I kept waiting for the segué to the very first Foundation story, and it never comes. It's implied in the Wanda story, but it feels like there's a section missing. In the Wanda story, after all, there are no more than 32 scholars left; in "The Psychohistorians", set nine years later, Seldon's followers and their dependents number 100,000. Isn't that a bit more than a difference in scale?
Another thing that doesn't quite match up: the near-complete sense of anarchy depicted here-- dome lights failing, social movements causing widescale sabotage, thugs wandering unchecked through the streets, insurrections in the provinces. You don't see any of this when Gaal Dornick arrives on Trantor, nine years later.
Since the original series Asimov seems to have developed a fascination with thuggery. This was evident enough in PTF, but in FTF Seldon has at least three run-ins with thugs, two of which lead to trials. I don't recall anything like this in the first series; it really makes one wonder if, in the interregnum, Asimov got mugged.
The 2nd Foundation has a very human reaction to the existence of the "Anti-Mules": they don't like it! They don't like the idea that they are being used simply to provide the unified political system which another party will take over for its purposes. Naturally they do not ask how they themselves might appear to outsiders, nor whether there's something suspect about the whole system! Fortunately Asimov is backing away from the whole Second Foundation thing here.
The new ship is nice, though the Improbability Drive (to say nothing of bistromathics) could still blow it out of the water. I also like the way it subtly threatens the 2nd Foundationers' control.
Janov Pelorat is one of Asimov's better creations--delightful in his nerdiness, a wonderful contrast to the annoying old-time Seldonists like Salvor Hardin and Ducem Barr.
FE is a lot like both stories in Second Foundation... basically, one big festival of paranoia, punctuated by emotional confrontations in which one position after another is elucidated, proven, and discarded. Too much like, really. For the third time in the series the rustic, inconsequential character turns out to be a super-powerful telepath, and for the second time the lesser Foundation(s) forget all about their controllers at the end.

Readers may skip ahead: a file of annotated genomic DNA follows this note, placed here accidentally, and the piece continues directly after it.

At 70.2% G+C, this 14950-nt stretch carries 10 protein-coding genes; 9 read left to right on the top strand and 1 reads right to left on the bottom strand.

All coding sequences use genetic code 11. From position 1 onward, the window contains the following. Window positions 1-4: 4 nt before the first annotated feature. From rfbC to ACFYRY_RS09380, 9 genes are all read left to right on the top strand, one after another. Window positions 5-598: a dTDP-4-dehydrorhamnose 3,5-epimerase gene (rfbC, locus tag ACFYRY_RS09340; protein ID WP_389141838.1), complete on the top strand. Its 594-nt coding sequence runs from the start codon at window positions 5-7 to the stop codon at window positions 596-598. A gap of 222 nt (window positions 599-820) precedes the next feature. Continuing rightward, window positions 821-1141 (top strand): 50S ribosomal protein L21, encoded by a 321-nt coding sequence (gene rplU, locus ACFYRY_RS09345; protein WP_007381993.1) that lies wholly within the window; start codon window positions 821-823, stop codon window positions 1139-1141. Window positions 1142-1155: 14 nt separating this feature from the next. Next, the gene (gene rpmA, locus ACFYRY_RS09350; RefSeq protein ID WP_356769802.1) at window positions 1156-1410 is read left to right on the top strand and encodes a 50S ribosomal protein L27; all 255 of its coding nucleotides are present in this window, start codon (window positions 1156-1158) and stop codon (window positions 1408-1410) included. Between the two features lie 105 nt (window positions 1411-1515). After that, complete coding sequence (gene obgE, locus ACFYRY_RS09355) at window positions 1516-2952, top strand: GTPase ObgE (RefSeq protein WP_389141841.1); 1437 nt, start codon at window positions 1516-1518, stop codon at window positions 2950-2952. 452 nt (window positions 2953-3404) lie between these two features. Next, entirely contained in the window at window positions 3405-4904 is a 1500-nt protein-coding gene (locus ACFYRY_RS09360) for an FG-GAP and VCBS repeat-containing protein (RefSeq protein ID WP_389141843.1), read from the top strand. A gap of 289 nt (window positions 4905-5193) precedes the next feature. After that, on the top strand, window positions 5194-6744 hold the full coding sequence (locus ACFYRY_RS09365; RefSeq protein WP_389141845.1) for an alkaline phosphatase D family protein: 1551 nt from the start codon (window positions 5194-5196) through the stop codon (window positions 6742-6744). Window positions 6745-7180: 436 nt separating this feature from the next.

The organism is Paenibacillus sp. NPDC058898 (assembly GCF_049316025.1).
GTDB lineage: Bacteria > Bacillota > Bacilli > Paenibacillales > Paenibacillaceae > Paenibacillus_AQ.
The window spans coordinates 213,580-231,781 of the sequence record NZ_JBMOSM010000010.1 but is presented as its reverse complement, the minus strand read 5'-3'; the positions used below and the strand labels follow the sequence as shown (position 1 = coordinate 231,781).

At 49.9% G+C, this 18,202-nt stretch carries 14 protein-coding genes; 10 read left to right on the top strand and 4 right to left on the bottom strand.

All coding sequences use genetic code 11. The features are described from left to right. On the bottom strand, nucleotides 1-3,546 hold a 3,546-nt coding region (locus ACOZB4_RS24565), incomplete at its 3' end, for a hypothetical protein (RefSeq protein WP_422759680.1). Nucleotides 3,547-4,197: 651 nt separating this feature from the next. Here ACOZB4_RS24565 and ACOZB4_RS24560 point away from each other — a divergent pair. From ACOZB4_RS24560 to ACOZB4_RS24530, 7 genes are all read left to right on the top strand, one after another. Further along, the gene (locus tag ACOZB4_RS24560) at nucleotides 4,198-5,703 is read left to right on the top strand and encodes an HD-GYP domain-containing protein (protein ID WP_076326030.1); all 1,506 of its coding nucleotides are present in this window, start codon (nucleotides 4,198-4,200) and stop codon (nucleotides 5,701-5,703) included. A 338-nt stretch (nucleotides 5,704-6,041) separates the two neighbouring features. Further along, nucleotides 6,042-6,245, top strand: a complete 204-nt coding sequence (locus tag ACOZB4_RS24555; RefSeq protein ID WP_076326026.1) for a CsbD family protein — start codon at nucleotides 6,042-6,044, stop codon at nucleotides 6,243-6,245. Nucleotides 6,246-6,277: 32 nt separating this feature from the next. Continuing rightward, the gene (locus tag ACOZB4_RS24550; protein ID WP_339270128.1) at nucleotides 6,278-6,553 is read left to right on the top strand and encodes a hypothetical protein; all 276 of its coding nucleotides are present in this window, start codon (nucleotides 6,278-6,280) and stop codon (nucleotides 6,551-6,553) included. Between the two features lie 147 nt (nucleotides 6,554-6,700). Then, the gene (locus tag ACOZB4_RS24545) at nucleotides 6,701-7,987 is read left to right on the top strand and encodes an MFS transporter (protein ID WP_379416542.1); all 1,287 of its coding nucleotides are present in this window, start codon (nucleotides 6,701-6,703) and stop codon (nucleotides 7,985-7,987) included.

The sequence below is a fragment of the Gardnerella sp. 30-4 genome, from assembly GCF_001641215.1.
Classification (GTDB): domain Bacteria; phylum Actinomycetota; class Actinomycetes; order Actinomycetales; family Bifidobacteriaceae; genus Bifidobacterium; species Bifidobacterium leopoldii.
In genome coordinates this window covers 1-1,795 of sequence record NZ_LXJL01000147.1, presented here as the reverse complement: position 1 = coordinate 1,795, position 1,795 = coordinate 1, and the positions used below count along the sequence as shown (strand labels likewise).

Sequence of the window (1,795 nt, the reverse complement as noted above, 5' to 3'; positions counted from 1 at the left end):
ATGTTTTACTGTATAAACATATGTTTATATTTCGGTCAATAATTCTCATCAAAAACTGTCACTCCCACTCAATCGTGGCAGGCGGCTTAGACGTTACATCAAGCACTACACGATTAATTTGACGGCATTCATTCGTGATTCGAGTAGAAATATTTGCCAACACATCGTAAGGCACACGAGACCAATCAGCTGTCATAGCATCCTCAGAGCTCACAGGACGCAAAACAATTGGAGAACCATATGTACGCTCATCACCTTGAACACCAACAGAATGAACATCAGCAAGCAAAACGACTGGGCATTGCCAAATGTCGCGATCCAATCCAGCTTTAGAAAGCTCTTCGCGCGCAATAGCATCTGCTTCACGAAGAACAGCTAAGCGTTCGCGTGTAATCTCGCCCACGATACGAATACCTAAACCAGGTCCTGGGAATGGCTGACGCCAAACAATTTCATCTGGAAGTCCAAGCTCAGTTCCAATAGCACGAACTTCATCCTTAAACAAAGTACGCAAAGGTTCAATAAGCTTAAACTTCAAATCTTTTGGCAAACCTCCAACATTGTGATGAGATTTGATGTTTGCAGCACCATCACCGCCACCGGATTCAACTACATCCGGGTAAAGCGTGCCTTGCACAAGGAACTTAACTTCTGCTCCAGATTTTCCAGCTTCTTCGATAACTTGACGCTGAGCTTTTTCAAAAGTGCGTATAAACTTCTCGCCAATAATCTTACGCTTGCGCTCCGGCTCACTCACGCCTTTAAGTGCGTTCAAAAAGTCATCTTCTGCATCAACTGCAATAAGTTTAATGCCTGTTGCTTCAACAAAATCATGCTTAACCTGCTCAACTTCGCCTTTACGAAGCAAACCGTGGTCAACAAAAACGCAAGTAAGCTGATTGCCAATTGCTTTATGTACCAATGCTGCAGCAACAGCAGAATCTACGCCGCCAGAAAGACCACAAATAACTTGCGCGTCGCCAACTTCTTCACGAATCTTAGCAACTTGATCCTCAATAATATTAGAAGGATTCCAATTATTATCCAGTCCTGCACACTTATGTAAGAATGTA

Since we know the 2nd Foundation is based on Trantor, Golan is wasting our time with yet another contrived explanation of "Star's End". (I think it would be pretty amusing if there turned out to be something physically across the Galaxy from Terminus.)
There's times when it drags, though. The endless maneuvering as they approach planets, for instance--too Star Trek. I mean, buy some better scanners, man.
The problem with Bliss's papers makes no sense if, as we're told, Gaia has agents across the galaxy. They'd have solved this problem long ago.
Another thing we see for the second time: an extremely cold woman comes on to the hero unexpectedly. Sometimes you shouldn't read four books in a row by the same author.
And this being the fourth new Foundation novel, I was prepared, or resigned, to encounter old R. Daneel here. I wouldn't have thought Asimov could seamlessly integrate a series about robots with a series about a robotless galactic empire. But he does it by, in effect, making the very robotlessness of the empire the puzzle to be solved and the key to the galaxy's development.
It's remarkable how thoroughly Asimov has undermined Seldon by the end of the book. About the only consideration of the old boy here is the references to the Seldon Plan as the First Foundation's superstition, and discussion of his basic errors. The 2nd Foundation-- the folks who think they're following Seldon-- are basically nowhere at this point.
Why bother destroying knowledge of Earth? Since Gaia is their creation, why can't the robots just post Gaian sentinels outside the solar system and deflect the few intruders who may show up? Besides, if you're hiding at a landmark, why insist on trying to hide the landmark? Why not move to a less conspicuous property? Aurora's available.
Besides, imagine the immensity of the task of removing all references to Earth in all the cities of 25 million worlds-- every volume, every film, every secret scripture, every Geo article, every trivia game-- every medium ever invented in 20,000 years-- to say nothing of all the volumes that have been lost, or misfiled, or are somebody's favorite reading matter.
The best part of the book is the details on psychohistory-- how it works, what problems come up, what its inspirations are, what they publish, how it was tested (the only possible way: by running it against the past). This is what was missing from Asimov's prequels, except in the early pages of PTF.
Indeed, psychohistory is triumphant here-- triumphant over free will. Benford makes it seem so reasonable... just a matter of hard work and good data. (He can't resist the temptation to make it much more solid here than it was in Asimov's chronology-- in FTF psychohistory is still vaporware at this point.)
Benford also covers, much better than Asimov, the sexual byplay between Hari and Dors. Although I still have questions here. How much does Dors weigh, for instance?